This is one of those rare instances when I’d heard of a movie before I’d heard of the book it was based on. My hubby and I made a trip to the movies recently, and one of the trailers we saw was for a new movie about a young girl with a rare illness that prevents her from going outside. Basically, she lives as a girl in a bubble. But what happens when she falls in love with the boy next door? Will she risk everything to be able to go outside, to be a part of his world, of the world? The trailer looked great and reminded me of Me Before You, a great read about a relationship dealing with circumstances beyond their control. So imagine my joy when I heard the line, “based on the best-selling book.” I knew I had to read Everything, Everything!
Madeline is not a normal teenager. She has SCID, or Severe Combined Immunodeficiency, which basically means that anything could cause a reaction in her body which could kill her – the air outside, someone’s perfume, the pages of a used book, anything. To protect her, Madeline’s mother has built a house that is essentially a bubble for Madeline to exist within. She knows nothing other than her house with its clean, filtered air and the airlock room separating the front door, and gateway to certain death, from the rest of the house. She has her own “outside” room with glass ceiling and floor-to-ceiling windows, fake plants, and even a stream to give the illusion that she’s outside. But she’s not. And Madeline feels this the most once she observes Olly and his family moving in next door.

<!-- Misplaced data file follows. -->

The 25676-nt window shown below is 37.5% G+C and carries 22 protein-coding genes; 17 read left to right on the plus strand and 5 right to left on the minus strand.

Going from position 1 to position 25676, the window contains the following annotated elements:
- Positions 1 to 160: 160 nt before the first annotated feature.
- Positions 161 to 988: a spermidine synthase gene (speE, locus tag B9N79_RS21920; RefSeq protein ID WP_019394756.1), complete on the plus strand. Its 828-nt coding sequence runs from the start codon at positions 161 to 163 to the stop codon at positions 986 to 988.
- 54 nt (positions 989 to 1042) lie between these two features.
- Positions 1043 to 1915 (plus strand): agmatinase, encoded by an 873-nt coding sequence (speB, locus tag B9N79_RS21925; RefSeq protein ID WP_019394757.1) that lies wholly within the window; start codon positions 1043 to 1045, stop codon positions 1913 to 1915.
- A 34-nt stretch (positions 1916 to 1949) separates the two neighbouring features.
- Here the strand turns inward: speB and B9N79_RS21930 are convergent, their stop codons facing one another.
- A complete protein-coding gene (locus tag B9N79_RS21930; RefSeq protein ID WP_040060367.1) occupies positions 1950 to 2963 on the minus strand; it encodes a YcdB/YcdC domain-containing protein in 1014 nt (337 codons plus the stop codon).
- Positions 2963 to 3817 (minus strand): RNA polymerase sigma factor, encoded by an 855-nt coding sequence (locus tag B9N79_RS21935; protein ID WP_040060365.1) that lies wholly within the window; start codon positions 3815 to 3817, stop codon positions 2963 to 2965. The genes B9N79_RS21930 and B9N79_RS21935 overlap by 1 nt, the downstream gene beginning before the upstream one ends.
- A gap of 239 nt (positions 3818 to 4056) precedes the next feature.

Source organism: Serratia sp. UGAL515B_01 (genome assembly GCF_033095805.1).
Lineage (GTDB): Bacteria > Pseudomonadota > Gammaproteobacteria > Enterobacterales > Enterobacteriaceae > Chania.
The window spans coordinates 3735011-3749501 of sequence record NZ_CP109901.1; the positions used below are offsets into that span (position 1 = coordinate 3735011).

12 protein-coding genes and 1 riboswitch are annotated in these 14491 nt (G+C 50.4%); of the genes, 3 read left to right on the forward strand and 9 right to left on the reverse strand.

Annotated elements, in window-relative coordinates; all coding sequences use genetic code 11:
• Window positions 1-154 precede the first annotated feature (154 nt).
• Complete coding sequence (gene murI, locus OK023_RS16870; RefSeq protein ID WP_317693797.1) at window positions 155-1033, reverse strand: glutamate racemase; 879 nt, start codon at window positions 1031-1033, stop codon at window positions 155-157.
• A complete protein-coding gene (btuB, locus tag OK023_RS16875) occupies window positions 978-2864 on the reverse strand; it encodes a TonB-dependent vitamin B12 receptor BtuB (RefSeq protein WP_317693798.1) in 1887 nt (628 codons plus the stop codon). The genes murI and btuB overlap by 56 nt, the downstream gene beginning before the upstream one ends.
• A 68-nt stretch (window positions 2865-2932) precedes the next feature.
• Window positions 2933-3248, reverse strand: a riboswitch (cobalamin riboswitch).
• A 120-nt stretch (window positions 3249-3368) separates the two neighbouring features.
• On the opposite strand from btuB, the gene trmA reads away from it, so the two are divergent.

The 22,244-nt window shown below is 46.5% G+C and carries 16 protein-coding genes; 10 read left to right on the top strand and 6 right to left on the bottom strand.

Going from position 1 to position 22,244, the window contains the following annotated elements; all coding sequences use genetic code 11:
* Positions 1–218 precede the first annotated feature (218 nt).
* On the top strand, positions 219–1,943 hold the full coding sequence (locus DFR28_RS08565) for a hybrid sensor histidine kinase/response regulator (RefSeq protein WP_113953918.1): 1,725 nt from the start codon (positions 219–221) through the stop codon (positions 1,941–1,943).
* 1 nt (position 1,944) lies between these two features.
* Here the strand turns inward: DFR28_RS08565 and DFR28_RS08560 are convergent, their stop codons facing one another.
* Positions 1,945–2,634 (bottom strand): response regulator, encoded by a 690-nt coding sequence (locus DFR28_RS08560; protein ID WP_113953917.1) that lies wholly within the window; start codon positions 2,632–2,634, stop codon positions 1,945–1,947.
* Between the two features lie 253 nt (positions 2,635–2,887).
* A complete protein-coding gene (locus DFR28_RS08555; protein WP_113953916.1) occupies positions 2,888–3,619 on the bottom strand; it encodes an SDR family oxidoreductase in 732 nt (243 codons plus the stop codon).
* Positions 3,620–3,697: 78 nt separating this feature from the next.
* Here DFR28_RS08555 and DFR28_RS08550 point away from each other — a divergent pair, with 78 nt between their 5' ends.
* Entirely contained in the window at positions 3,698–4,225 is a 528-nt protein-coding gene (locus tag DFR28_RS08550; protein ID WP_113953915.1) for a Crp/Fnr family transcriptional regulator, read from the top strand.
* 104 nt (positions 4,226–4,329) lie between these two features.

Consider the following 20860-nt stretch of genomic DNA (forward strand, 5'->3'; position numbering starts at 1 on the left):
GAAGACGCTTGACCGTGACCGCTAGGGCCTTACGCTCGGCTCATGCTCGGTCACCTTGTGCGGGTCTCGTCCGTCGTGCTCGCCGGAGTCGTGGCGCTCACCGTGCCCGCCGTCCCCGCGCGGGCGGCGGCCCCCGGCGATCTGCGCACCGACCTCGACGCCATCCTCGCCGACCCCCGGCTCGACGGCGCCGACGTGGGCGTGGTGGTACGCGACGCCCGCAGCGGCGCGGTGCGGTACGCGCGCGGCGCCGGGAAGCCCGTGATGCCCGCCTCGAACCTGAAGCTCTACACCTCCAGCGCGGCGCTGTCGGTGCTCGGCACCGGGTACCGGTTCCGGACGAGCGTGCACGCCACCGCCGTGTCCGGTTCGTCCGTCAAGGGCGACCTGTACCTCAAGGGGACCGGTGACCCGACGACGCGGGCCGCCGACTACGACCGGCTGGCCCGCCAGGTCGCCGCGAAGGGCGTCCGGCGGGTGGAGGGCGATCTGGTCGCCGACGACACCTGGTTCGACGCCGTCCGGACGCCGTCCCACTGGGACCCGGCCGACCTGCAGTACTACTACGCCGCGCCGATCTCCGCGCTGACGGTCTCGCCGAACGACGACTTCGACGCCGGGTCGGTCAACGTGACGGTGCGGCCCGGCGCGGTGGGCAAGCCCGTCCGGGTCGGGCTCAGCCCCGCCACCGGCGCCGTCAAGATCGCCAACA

Madeline and Olly start to IM each other and quickly become online friends. They become so close that Carla, Madeline’s nurse and friend, allows Olly to visit Madeline, once he’s gone through decontamination of course. From there, their relationship blooms until Madeline finds herself faced with the ultimate choice – risking her life for the chance to live.
I enjoyed this book. I found it to be a quick, yet emotionally heavy, read. It makes you stop and reflect on all that we take for granted, especially our health. It makes you think about really living life instead of just existing from one day to the next. I also was impressed with a twist that I didn’t see coming at the end. The writing style was intriguing. The book is written in first person and reads as though we are reading Madeline’s own journal. I would recommend Everything, Everything to ages thirteen and up. I’m excited to see the movie now (though I know the book is always better!) 😉
One of my favorite quotes from the book:
“It’s not your fault. Life is a gift. Don’t forget to live it.” – Everything, Everything